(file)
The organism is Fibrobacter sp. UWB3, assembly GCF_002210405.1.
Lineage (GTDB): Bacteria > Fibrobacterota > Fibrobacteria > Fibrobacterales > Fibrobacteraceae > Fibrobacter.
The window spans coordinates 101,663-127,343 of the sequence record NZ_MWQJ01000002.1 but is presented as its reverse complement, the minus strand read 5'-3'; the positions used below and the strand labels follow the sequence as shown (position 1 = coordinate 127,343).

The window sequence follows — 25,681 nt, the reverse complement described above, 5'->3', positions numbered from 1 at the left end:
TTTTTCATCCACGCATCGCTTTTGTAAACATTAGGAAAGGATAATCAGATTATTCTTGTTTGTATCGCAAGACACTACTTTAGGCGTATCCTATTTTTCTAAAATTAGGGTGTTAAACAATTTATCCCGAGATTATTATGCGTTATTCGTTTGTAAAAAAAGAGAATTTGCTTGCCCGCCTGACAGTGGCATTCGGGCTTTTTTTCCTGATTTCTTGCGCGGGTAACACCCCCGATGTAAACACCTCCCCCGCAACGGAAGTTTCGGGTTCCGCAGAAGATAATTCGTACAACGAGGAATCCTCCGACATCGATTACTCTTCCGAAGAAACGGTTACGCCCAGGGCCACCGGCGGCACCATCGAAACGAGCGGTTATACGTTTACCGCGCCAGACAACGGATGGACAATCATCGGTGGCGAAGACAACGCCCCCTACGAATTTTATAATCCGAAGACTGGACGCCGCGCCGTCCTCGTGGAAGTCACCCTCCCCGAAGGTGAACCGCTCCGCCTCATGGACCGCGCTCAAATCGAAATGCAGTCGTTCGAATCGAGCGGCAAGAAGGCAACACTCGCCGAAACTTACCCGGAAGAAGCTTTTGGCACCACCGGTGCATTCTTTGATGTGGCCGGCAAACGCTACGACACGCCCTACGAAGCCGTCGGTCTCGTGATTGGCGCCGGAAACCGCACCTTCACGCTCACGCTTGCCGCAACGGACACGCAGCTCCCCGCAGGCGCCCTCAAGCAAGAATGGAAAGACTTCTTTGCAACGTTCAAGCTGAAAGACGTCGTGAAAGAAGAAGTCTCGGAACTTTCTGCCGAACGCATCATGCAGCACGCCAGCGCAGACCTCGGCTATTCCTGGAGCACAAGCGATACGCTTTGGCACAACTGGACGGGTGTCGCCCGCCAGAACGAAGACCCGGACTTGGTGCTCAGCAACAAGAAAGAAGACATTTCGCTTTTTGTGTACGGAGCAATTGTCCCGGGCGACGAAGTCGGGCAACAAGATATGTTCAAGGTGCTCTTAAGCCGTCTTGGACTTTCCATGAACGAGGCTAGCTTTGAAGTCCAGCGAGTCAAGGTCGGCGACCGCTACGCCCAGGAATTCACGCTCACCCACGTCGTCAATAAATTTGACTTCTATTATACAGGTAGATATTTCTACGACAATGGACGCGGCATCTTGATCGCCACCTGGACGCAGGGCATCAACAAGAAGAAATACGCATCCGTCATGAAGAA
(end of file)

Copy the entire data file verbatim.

The organism is Fibrobacter sp. UWB3, assembly GCF_002210405.1.
Lineage (GTDB): Bacteria > Fibrobacterota > Fibrobacteria > Fibrobacterales > Fibrobacteraceae > Fibrobacter.
The window spans coordinates 101,663-127,343 of the sequence record NZ_MWQJ01000002.1 but is presented as its reverse complement, the minus strand read 5'-3'; the positions used below and the strand labels follow the sequence as shown (position 1 = coordinate 127,343).

The window sequence follows — 25,681 nt, the reverse complement described above, 5'->3', positions numbered from 1 at the left end:
TTTTTCATCCACGCATCGCTTTTGTAAACATTAGGAAAGGATAATCAGATTATTCTTGTTTGTATCGCAAGACACTACTTTAGGCGTATCCTATTTTTCTAAAATTAGGGTGTTAAACAATTTATCCCGAGATTATTATGCGTTATTCGTTTGTAAAAAAAGAGAATTTGCTTGCCCGCCTGACAGTGGCATTCGGGCTTTTTTTCCTGATTTCTTGCGCGGGTAACACCCCCGATGTAAACACCTCCCCCGCAACGGAAGTTTCGGGTTCCGCAGAAGATAATTCGTACAACGAGGAATCCTCCGACATCGATTACTCTTCCGAAGAAACGGTTACGCCCAGGGCCACCGGCGGCACCATCGAAACGAGCGGTTATACGTTTACCGCGCCAGACAACGGATGGACAATCATCGGTGGCGAAGACAACGCCCCCTACGAATTTTATAATCCGAAGACTGGACGCCGCGCCGTCCTCGTGGAAGTCACCCTCCCCGAAGGTGAACCGCTCCGCCTCATGGACCGCGCTCAAATCGAAATGCAGTCGTTCGAATCGAGCGGCAAGAAGGCAACACTCGCCGAAACTTACCCGGAAGAAGCTTTTGGCACCACCGGTGCATTCTTTGATGTGGCCGGCAAACGCTACGACACGCCCTACGAAGCCGTCGGTCTCGTGATTGGCGCCGGAAACCGCACCTTCACGCTCACGCTTGCCGCAACGGACACGCAGCTCCCCGCAGGCGCCCTCAAGCAAGAATGGAAAGACTTCTTTGCAACGTTCAAGCTGAAAGACGTCGTGAAAGAAGAAGTCTCGGAACTTTCTGCCGAACGCATCATGCAGCACGCCAGCGCAGACCTCGGCTATTCCTGGAGCACAAGCGATACGCTTTGGCACAACTGGACGGGTGTCGCCCGCCAGAACGAAGACCCGGACTTGGTGCTCAGCAACAAGAAAGAAGACATTTCGCTTTTTGTGTACGGAGCAATTGTCCCGGGCGACGAAGTCGGGCAACAAGATATGTTCAAGGTGCTCTTAAGCCGTCTTGGACTTTCCATGAACGAGGCTAGCTTTGAAGTCCAGCGAGTCAAGGTCGGCGACCGCTACGCCCAGGAATTCACGCTCACCCACGTCGTCAATAAATTTGACTTCTATTATACAGGTAGATATTTCTACGACAATGGACGCGGCATCTTGATCGCCACCTGGACGCAGGGCATCAACAAGAAGAAATACGCATCCGTCATGAAGAA